Drug allergies: The most common drug allergy is to drugs in the penicillin family. Other common drug allergens include sulfas, barbiturates, anticonvulsants, insulin, local anesthetics and dyes injected into blood vessels for X-rays. Almost one million Americans have reactions to aspirin; these responses are not true allergies but rather "sensitivities."
Insect sting allergies: Some studies speculate that people who have other allergies (food, drug or respiratory) may be more susceptible to insect sting allergies, which affect about 15 percent of the population. Venom in stings of bees, wasps, hornets, yellow jackets and fire ants is a common allergen (see Insect and Spider Bites).
The most certain treatment for allergies is to avoid the substances that trigger them, but this can be difficult. The basic medications for allergies are antihistamines, which counteract the histamine chemicals that cause the allergic reactions. Prescription corticosteroid drugs may also be used for severe symptoms. In emergency situations -- when anaphylactic shock occurs -- injections of epinephrine are used to dilate bronchial passages. Immunotherapy, or allergy desensitization shots, may cure some allergies by introducing small amounts of the offending allergens in order to help the body learn to deal with them.
Respiratory allergies: hay fever is generally treated with over-the-counter antihistamines, but your doctor may prescribe other, more powerful drugs -- such as cromolyn -- if your symptoms are severe. The same treatments apply to other respiratory allergies, but if your symptoms are severe, your physician may prescribe corticosteroids, in nasal spray or oral form. Immunotherapy has a high success rate, curing 70 percent to 80 percent of people treated for respiratory allergies.
Food allergies (treatment): The best treatment for food allergies is avoidance. If your reactions to certain foods are irritating but not life-endangering, your doctor may prescribe antihistamines or topical creams to help relieve symptoms.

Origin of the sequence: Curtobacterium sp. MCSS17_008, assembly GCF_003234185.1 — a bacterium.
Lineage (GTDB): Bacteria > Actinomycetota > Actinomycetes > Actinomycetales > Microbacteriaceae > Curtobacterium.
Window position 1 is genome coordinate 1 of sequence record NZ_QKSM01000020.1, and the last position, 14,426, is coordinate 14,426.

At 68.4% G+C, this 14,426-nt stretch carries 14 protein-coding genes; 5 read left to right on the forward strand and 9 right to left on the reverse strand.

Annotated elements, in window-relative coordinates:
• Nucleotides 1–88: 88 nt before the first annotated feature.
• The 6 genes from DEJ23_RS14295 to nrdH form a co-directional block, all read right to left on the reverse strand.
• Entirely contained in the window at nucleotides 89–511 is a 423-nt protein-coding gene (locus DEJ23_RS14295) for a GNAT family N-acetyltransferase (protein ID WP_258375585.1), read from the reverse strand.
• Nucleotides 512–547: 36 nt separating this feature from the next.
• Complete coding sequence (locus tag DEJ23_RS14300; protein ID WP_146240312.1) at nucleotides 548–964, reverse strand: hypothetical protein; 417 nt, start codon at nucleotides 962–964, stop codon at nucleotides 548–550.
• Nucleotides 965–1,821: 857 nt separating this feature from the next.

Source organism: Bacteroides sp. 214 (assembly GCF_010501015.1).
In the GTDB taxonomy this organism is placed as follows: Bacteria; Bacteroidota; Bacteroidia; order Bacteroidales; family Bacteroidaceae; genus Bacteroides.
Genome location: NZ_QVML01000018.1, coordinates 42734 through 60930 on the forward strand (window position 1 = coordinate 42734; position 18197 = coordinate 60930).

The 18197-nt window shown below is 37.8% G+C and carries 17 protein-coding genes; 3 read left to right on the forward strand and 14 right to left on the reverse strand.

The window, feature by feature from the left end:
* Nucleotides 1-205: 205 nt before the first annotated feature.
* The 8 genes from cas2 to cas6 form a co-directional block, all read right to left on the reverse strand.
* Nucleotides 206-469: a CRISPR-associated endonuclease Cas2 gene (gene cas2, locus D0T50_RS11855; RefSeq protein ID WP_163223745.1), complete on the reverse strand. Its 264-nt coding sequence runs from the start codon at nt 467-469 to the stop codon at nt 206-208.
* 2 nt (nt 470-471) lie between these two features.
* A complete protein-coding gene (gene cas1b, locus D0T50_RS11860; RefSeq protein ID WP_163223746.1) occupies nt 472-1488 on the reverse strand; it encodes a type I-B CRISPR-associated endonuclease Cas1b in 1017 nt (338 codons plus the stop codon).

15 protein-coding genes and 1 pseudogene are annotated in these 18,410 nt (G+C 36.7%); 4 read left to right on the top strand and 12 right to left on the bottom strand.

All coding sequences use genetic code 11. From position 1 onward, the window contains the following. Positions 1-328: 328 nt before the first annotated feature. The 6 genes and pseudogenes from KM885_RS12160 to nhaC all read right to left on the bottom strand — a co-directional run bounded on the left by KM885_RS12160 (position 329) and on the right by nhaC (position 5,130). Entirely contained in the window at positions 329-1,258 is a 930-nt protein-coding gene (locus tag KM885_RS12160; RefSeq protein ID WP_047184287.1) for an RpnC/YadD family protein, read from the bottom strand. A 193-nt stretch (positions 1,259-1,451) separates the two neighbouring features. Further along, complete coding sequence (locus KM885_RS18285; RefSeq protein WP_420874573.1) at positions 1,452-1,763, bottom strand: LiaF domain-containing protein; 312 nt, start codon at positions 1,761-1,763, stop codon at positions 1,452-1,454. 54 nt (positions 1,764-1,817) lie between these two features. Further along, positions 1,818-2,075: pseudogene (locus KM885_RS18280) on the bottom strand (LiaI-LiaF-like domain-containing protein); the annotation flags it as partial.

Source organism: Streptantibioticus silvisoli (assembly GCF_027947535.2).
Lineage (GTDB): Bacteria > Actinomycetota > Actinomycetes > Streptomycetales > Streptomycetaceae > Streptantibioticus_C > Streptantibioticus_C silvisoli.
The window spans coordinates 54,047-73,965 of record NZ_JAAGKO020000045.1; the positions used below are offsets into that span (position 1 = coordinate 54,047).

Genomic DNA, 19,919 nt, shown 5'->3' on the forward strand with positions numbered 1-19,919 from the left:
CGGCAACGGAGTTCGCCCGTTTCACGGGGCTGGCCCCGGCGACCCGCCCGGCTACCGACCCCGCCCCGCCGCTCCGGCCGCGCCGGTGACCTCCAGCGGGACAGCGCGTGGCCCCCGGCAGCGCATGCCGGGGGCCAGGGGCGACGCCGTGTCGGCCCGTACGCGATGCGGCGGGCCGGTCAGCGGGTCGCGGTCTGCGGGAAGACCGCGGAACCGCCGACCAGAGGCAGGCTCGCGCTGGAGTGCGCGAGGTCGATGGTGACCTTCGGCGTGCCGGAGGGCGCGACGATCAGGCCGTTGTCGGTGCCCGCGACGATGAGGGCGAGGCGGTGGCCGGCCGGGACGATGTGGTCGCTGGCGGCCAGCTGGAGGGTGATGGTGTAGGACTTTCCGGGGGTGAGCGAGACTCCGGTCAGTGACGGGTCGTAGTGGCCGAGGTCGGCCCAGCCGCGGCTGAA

Drug allergies (treatment): The only effective treatment for drug allergies is avoidance. Skin rashes associated with drug allergies are generally treated with antihistamines; occasionally they are treated with oral or topical corticosteroids.
Insect sting allergies: Avoidance is the best treatment, but immunotherapy may cure insect sting allergies. If you are extremely allergic and likely to go into anaphylactic shock (see Anaphylaxis), your doctor will prescribe an emergency kit, which you must carry with you at all times. This kit contains a preloaded injection of ephinephrine, a fast-acting drug that counters anaphylactic shock. Your doctor can show you how to use this properly.
Respiratory allergies: Install a high-efficiency air cleaner to help remove pollen and mold spores, and use an air conditioner in your home and car during warm seasons to keep pollen out; regularly clean damp areas with bleach to kill molds. Consider hiring a special cleaning service to rid furniture and upholstery of dust mites. Isolate your pets and keep them outside as much as possible. Regular baths for your pet will help reduce dander.
Instead of dairy products, try tofu-based foods. Always check food labels for additives that are known allergens, such as yellow food dye No. 5 and gum arabic. When eliminating foods from your diet, be sure to find alternate sources of nutrients. For example, if you cannot eat dairy foods, choose other foods high in calcium or take calcium tablets.
CONSULT YOUR DOCTOR :
-If you have violent stomach cramps, vomiting, bloating or diarrhea; this could point to a serious food or other allergic reaction or food poisoning.
-If breathing becomes extremely difficult or painful; you may be experiencing an asthma episode, another serious allergic reaction or a heart attack. Get emergency medical treatment.
-If you suddenly develop skin welts, accompanied by intense flushing and itching; your heart may also be beating rapidly. These symptoms may indicate the onset of anaphylactic shock, an extremely serious allergic reaction. Get emergency medical treatment.